The social implications of improved recycling performances in municipalities are profound. Even incremental improvements in the performance of HWRSs can lead to enhanced sustainability through higher recycling rates, reduced diversion of MSW to landfill, decreases in pollution levels, reduced carbon footprints and reduction in depletion of scarce natural resources.

Originality/value

The paper marks an early contribution to the study of symbiosis in HWRSs and HRB pertaining to RL. Findings are offered that identify the key situational and personal factors that interact to affect enhanced HWRSs and also offer insights above those available in current multi-disciplinary literature that has largely examined such factors in isolation. Conclusions offer the possibility of an epistemological bridge between the social and natural sciences.

Details

Supply Chain Management: An International Journal, vol. 21 no. 2
Type: Research Article
ISSN: 1359-8546

Keywords

Article
Publication date: 14 March 2016

Maneesh Kumar and Niraj Kumar

The purpose of this paper is to evaluate the interrelationship between process recovery, employee recovery and customer recovery in a financial services call centre. The authors…

2715

Abstract

Purpose

The purpose of this paper is to evaluate the interrelationship between process recovery, employee recovery and customer recovery in a financial services call centre. The authors also investigate how process recovery affects customer recovery via employees – the bridge between organisation and customers.

Design/methodology/approach

A case study–based approach is adopted in this study, and data triangulation is achieved through multiple data collection methods including semi-structured interviews, employees’ survey and company reports. Justice theory is the theoretical lens considered to understand the “service recovery (SR)” phenomenon.

Findings

This paper helps in understanding the relationship of process and employee recovery with customer recovery. Findings suggest that SR could be used for complaint management as well as in understanding and addressing the gaps in internal operations and employee skill sets. Factors such as training, operating systems, empowerment, incentives, and feedback were identified as critical in providing effective SR. Process improvement is necessary to control complaints by conducting root cause analysis and learning from failure.

Research limitations/implications

Findings are limited to a case company in financial services sector and thus limit its generalisability to other context. Questionnaire distributed to employees only included important dimensions of SR, which would be further developed in future research.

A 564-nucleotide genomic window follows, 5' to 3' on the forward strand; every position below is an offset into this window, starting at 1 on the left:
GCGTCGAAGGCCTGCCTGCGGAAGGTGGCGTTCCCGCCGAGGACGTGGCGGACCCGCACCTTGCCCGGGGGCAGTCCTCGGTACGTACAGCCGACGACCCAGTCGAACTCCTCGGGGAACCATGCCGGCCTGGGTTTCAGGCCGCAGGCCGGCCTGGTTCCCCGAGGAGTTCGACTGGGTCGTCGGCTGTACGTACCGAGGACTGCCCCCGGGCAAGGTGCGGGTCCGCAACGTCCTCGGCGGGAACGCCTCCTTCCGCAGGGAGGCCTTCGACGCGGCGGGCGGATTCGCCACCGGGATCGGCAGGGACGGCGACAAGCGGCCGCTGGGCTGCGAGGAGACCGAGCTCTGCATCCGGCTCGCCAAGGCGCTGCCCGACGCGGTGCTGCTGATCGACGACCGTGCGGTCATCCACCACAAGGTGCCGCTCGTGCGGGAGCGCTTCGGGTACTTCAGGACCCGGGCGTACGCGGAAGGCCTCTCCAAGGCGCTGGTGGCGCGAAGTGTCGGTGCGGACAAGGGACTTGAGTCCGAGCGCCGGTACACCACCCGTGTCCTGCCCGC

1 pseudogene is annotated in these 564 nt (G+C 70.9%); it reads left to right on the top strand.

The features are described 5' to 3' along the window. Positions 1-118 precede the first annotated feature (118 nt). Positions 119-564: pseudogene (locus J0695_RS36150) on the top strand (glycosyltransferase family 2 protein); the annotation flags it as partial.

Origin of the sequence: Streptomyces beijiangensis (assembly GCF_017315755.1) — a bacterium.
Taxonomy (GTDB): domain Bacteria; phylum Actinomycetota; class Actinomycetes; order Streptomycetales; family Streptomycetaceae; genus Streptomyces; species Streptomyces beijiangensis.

Originality/value

This paper explores the specific reverse exchange strategies, termed in this paper as SR, and analyses the different factors responsible for better performance in the exchange process. The paper highlights how the imbalance in the process and employee recovery dimensions can impact on customer recovery. Closing the customer complaint loop by using the SR perspective may help organisation to not only deal with complaints in a better way but also prevent such complaints in the future.

Details

Supply Chain Management: An International Journal, vol. 21 no. 2
Type: Research Article
ISSN: 1359-8546

Keywords

Article
Publication date: 14 March 2016

Ruizhi Yuan, Martin J Liu, Alain Yee-Loong Chong and Kim Hua Tan

Despite the growing interest in reverse exchange, studies on the subject from the perspective of consumer participation and motivation remain sparse. Consumers’ participation in…

2235

Abstract

Purpose

Despite the growing interest in reverse exchange, studies on the subject from the perspective of consumer participation and motivation remain sparse. Consumers’ participation in reverse exchange is a key component of supply-chain reverse logistics. To address the gap in existing studies, this paper aims to empirically identify the intention and causes of consumer electronic product exchange (EPE). The proposed research model incorporates value-belief-norm and neutralization theories, linking consumers’ values to their intentions to participate in EPE.

Design/methodology/approach

Survey data collected from 250 consumers were analyzed using structural equation modeling.

Findings

This discussion shows that people are more likely to present positive attitudes when they are ethically concerned. However, this tendency is not without exceptions and behavior influenced by ethics was not always observed. Upon examination, the findings highlight moderating forces of psychological tension that arise when people behave in ways that are in apparent contradiction to their expressed positive attitudes.

Research limitations/implications

It is important to modify the model by analyzing consumers’ actual EPE behaviors. Future research should also reconsider the results from a longitudinal perspective.

Practical implications

The reverse logistics management practices proposed offer valuable insight into other various activities as well, including an integrated supply chain model and improving customer service.

Social implications

The proposed action of EPE encourages consumers as well as managers to reduce, recycle or effectively dispose of waste.

Originality/value

Current reverse exchange models are insufficient for measuring consumer motivations perspective, which is a key but inadequately researched perspective of determining the effectiveness of reverse logistics management. This research endeavors to fill this gap and augment previous studies in EPE by advancing the discussion on how the concept of reverse logistics management is evaluated and justified in relation to consumption values and psychological motivations.

Details

Supply Chain Management: An International Journal, vol. 21 no. 2
Type: Research Article
ISSN: 1359-8546

Keywords